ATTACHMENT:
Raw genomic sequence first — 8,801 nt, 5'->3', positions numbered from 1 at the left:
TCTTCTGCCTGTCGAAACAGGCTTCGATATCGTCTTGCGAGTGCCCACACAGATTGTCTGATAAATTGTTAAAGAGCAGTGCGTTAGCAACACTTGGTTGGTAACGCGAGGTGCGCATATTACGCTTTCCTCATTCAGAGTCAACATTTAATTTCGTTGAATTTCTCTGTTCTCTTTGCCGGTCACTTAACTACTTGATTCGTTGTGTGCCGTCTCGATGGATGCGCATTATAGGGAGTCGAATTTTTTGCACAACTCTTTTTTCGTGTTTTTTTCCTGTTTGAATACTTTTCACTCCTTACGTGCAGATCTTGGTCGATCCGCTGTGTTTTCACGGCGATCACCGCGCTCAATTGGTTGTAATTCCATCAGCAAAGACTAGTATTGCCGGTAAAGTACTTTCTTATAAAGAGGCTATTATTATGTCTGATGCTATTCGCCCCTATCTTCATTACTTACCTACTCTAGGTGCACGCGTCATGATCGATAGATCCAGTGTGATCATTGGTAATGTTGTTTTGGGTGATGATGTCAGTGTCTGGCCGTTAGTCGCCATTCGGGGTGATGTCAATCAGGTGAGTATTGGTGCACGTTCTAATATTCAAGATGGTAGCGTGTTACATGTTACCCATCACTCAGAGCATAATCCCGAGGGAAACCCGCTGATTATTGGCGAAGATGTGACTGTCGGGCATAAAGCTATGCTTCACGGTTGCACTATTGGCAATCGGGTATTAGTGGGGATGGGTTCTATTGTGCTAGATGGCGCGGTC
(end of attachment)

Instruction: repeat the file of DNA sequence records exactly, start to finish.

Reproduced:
Raw genomic sequence first — 8,801 nt, 5'->3', positions numbered from 1 at the left:
TCTTCTGCCTGTCGAAACAGGCTTCGATATCGTCTTGCGAGTGCCCACACAGATTGTCTGATAAATTGTTAAAGAGCAGTGCGTTAGCAACACTTGGTTGGTAACGCGAGGTGCGCATATTACGCTTTCCTCATTCAGAGTCAACATTTAATTTCGTTGAATTTCTCTGTTCTCTTTGCCGGTCACTTAACTACTTGATTCGTTGTGTGCCGTCTCGATGGATGCGCATTATAGGGAGTCGAATTTTTTGCACAACTCTTTTTTCGTGTTTTTTTCCTGTTTGAATACTTTTCACTCCTTACGTGCAGATCTTGGTCGATCCGCTGTGTTTTCACGGCGATCACCGCGCTCAATTGGTTGTAATTCCATCAGCAAAGACTAGTATTGCCGGTAAAGTACTTTCTTATAAAGAGGCTATTATTATGTCTGATGCTATTCGCCCCTATCTTCATTACTTACCTACTCTAGGTGCACGCGTCATGATCGATAGATCCAGTGTGATCATTGGTAATGTTGTTTTGGGTGATGATGTCAGTGTCTGGCCGTTAGTCGCCATTCGGGGTGATGTCAATCAGGTGAGTATTGGTGCACGTTCTAATATTCAAGATGGTAGCGTGTTACATGTTACCCATCACTCAGAGCATAATCCCGAGGGAAACCCGCTGATTATTGGCGAAGATGTGACTGTCGGGCATAAAGCTATGCTTCACGGTTGCACTATTGGCAATCGGGTATTAGTGGGGATGGGTTCTATTGTGCTAGATGGCGCGGTC